. Besides, the MTPC is independent of the temporal synaptic learning rules, as well as of the SNN architectures. So it is friendly to pipeline with most of the existing SNN classifiers.

The rest of this paper is organized as follows: in Section II we propose the MTPC scheme to encode ITD cues into spikes. In Section III the recurrent and convolutional architectures of SNN are introduced to learn the spike patterns and estimate the sound source azimuth. Section IV introduces our integrated SSL computational model, the collected dataset by microphone array, as well as the results in various experimental conditions. Discussion and conclusion are in Section V and VI.

Ii Neural Phase Encoding of
Acoustic Stereo Information

Ii-a Neural Mechanisms of Coding Interaural Time Differences: the classical Jeffress Model

The scene, in which creatures localize the sounds from some particular source by the interaural time difference, can be mathematically formulated as a 2-D sound direction estimation problem, demonstrated in Figure 1. The sound source emits sound, which travels in the form of mechanical vibration through the air and arrives at two ears separately. The environment includes the air, acoustic noise, obstacles, or acoustic reflectors, that jointly compose the acoustic transmission channel. As such, the received acoustic stimulus by the two ears will suffer different time delay and energy attenuation, which reflects in the changing of phases and amplitudes of the signals.

Figure 1: Binaural sound source localization problem: a sound source locates in front of a person’s head, degree to the left, and emits a sound signal . travels through two different pathways (indicated by blue and red arrows) to the left and right ears, becoming and , due to suffering different propagation delay, amplitude attenuation, phase distortion, etc. The corresponding propagation times are and , respectively. Our goal is to estimate the sound source azimuth from the received distorted sounds and , by a spiking neuromorphic approach without any prior knowledge of the transmission channels or other information.

The sounds from left and right pathways, filtered by the transmission channel, contain the ITD cues implicitly. To estimate the sound source direction, the mammals have evolved an auditory structure known as “delay line” in the MSO organ, proposed by Lloyd Jeffress, to encode the mechanical vibrations into electrical pulses. The Jeffress model [jeffress1948place] has become the dominant ITD encoding model since 1948, as demonstrated in Figure 2. The binaural sound waves travel through the pathways of the ipsilateral ear and contralateral ear. Since the sound source occurs at the ipsilateral side, the mechanical vibrations will arrive at the contralateral ear later than the ipsilateral ear. The time difference between the two ears, usually referred to as time difference of arrival (TDOA), is detected by the “delay line” structure. The sound at the ipsilateral side ear, referred to as acoustic stimulus in the auditory pathway, passes through a series of neural fiber with different synaptic delays and goes into the coincidence detection neurons in parallel. Once the ipsilateral acoustic stimulus plus some particular delay and the contralateral one arrive at the detection neuron simultaneously, the detection neuron with the particular synaptic delay will fire significantly more spikes. As such, the “delay line” model successfully represents the time difference as a firing rate distribution along the detection neurons.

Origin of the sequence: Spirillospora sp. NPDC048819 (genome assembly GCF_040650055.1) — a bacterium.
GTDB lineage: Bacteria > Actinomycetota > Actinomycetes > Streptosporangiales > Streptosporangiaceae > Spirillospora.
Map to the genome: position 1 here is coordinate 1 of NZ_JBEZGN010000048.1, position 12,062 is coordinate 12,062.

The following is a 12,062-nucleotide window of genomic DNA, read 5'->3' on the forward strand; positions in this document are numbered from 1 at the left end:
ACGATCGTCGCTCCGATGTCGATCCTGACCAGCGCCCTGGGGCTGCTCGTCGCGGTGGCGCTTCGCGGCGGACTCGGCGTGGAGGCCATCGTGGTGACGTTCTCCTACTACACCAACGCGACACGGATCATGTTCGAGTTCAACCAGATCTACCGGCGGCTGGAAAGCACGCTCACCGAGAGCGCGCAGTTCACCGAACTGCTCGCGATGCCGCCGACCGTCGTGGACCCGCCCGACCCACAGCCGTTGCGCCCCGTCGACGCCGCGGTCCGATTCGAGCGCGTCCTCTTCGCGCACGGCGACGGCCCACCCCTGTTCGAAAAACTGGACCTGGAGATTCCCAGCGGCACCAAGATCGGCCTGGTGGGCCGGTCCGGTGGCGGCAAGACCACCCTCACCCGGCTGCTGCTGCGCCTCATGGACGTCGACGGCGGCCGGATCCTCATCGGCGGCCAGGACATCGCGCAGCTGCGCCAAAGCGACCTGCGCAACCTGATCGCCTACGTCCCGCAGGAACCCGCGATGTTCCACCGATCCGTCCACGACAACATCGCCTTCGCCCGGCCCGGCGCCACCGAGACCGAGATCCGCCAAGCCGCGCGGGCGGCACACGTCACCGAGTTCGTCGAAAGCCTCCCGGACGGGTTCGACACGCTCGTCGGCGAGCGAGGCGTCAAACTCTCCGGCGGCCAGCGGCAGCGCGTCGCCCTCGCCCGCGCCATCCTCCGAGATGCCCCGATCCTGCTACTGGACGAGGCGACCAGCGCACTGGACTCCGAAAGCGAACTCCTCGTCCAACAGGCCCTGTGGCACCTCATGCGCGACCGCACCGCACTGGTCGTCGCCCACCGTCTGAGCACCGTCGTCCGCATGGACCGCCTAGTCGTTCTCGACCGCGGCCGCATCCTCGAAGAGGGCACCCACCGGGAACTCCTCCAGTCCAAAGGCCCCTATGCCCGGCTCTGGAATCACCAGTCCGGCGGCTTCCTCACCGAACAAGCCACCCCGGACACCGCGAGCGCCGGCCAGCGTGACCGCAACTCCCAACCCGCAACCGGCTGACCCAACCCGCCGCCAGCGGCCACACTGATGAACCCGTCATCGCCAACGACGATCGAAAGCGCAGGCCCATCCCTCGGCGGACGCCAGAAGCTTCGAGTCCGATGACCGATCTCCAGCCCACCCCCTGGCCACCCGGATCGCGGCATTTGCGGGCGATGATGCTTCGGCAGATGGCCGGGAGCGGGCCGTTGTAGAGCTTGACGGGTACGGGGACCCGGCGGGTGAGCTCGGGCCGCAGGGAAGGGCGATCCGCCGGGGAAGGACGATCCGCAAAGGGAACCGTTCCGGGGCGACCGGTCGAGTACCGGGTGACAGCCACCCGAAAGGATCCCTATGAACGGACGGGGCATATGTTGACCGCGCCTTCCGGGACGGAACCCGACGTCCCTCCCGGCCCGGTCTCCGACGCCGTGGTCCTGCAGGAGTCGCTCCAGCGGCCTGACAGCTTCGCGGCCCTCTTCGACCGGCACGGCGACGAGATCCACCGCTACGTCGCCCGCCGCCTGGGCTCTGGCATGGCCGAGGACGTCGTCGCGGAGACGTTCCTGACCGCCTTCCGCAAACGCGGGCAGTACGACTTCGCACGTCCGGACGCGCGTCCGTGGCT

Figure 2: Jeffress model of ITD encoding. The sound from a specific location source arrives at two ears separately with different propagation times. The sounds go through each delay line (red boxes), and the blue neuron works as a coincidence detector. For example, let us consider a case where a sound source locates at the left side of , the sound wave is supposed to arrive at the left ear assuming earlier than the right ear, where is the smallest processing time unit. As such, the acoustic signal arrived at the right ear will travel through the detector neuron with a synaptic delay of and meet the one at the left ear simultaneously, which stimulates that neuron to emit significantly more spikes. On the contrary, the detection neurons with other delays will fire little. Such a distribution of firing rates indicates the TDOA between the left and right ears.

From the computational neuroscience point of view, in principle, the place theory of encoding ITD is to project the time difference onto the spatial domain, which is detected and encoded by a population of neurons. However, this model only offers a prototype of ITD encoding from anatomy. Many models are raised for the application of sound localization, according to the place theory. Among them, however, many problems exist as mentioned in Section I. So we aim to propose a novel place theory-based neuromorphic computational model that is competitive in the real-world application.

Ii-B Multi-Tones’ Phase Coding (MTPC) of ITD localization cues

Figure 3: Diagram of the three-layer architecture of MTPC for sound localization. The binaural sounds (a) are decomposed into pure tones by frequency analysis in the basilar membrane of the cochlea (b). The spike timings are phase-locked to the first peak of each tone, as indicated by the dash arrows in (c). The phase-locked spike timings are put into the assembling of the coincidence detector neurons (d). For each frequency, only the neuron with a particular synaptic delay that detects the coincidence between the two input spikes will emit a spike to the next layer. In the output neuron layer (e), all the spikes from the coincidence detector neurons belonging to the assembly with the same delay are summed up. The spike rates (number of spikes) constitute the final encoded spike pattern that contains the ITD cues from binaural inputs.